Are you on a high performing, cross-functional agile team? Not sure? Think about this…What would happen if your next annual evaluation wasn’t done by your manager (based on your individual contribution), but instead by your agile team? One half of your review would be peer-based, and the other half would be comprised of your team’s performance metrics. Would you be surprised, worried, angry, or thrilled?
Anyone who has been a part of an agile team or even knows about the agile methodology knows that well-formed, cross-functional agile teams are the key to the collaborative agile approach. The ScrumAlliance website says, “A well-formed team is the key to providing rapidly adapting developmental services through Agile pathways (eg Scrum, Lean, SAFe, Kanban and XP).”
T-shaped Skill Set
Agile teams size is relatively small (5-9 people), so it stands to reason that a truly cross-functional agile team increasingly needs individuals with a “T-shaped” skill sets. According to Wikipedia, “The vertical bar on the T represents the depth of related skills and expertise in a single field, whereas the horizontal bar is the ability to collaborate across disciplines with experts in other areas and to apply knowledge in areas of expertise other than one’s own.”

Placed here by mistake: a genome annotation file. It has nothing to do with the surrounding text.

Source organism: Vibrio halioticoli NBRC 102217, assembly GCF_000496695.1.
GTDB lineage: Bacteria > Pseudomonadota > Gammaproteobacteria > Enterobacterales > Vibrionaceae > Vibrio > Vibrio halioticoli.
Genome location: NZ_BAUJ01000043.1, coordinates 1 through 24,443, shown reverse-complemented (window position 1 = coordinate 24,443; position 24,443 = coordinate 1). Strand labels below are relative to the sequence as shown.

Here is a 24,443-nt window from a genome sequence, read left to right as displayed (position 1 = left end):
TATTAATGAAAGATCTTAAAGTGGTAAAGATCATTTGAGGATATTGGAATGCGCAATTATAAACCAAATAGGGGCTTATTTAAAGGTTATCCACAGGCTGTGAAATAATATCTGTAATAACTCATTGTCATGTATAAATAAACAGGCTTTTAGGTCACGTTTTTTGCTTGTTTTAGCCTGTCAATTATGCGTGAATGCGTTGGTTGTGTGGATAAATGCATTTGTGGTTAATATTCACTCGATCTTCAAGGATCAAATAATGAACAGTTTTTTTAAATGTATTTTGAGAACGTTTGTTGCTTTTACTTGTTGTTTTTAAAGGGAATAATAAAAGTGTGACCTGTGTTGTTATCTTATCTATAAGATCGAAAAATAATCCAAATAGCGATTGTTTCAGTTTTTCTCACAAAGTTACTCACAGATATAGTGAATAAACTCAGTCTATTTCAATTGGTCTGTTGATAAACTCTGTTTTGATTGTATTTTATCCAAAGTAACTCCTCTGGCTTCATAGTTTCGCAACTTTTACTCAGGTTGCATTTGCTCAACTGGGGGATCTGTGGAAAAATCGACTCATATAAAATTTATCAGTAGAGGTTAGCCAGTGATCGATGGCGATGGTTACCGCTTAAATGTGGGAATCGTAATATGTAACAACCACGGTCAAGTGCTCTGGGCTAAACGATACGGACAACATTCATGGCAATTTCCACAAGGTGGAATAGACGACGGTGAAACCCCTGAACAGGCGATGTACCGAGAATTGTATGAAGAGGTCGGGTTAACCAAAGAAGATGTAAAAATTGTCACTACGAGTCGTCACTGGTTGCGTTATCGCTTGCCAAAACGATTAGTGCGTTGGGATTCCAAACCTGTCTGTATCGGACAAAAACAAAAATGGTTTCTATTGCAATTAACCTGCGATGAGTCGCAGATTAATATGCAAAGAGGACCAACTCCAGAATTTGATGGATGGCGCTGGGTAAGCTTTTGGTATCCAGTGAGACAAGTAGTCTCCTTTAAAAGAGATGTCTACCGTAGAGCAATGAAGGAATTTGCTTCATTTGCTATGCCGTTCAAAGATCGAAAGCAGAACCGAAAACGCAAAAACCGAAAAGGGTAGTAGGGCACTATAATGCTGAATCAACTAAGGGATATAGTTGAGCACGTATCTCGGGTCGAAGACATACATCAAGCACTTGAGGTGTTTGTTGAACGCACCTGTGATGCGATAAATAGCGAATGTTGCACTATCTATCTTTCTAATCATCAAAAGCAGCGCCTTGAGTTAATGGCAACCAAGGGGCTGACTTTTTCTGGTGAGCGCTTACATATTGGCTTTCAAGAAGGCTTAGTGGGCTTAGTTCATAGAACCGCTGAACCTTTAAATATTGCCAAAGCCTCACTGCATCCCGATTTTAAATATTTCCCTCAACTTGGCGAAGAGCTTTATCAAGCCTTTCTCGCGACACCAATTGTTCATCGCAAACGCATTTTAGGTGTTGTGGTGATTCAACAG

Remember the old saying, “Jack of all trades and master of none?” Think of this as, “Jack of all trades but master of one (or two).”
If individuals only have breadth and good collaboration skills, they don’t possess the tangible experience needed to actually contribute or accomplish tasks. The complexity in the problems being solved at the speed in which agile teams need to respond, requires even higher levels of expertise or depth. Conversely, individuals that possess strong experience, but lack collaboration or cross-functional agile team skills, tend to spend their time in teams expressing their point of view versus building on others views. The idea of having a development team with T-shaped skills is essential to agile team structure and its success because it not only means that individuals have a better understanding of their team members’ areas of expertise and what is necessary for each role to be successful, but that each member can easily pick up tasks and assist their team members when needed.
It’s imperative that team members continue to strengthen their area of specialization, as well as broaden their general knowledge of complementary skills. This combination of depth in one or two areas and breadth in several provides the necessary context and foundation that professionals on agile teams, or any team, must possess in the future. The most successful teams possess comprehensive interdisciplinary skills that compliment each other to provide the most value.
Agile teams must be acutely aware that a single point of failure can easily arise if team members are not crossed trained. If there is only one person to do the testing, analysis, or the coding, a task, a story and even the sprint could be jeopardized if that person is out sick, vacation or leaves the team.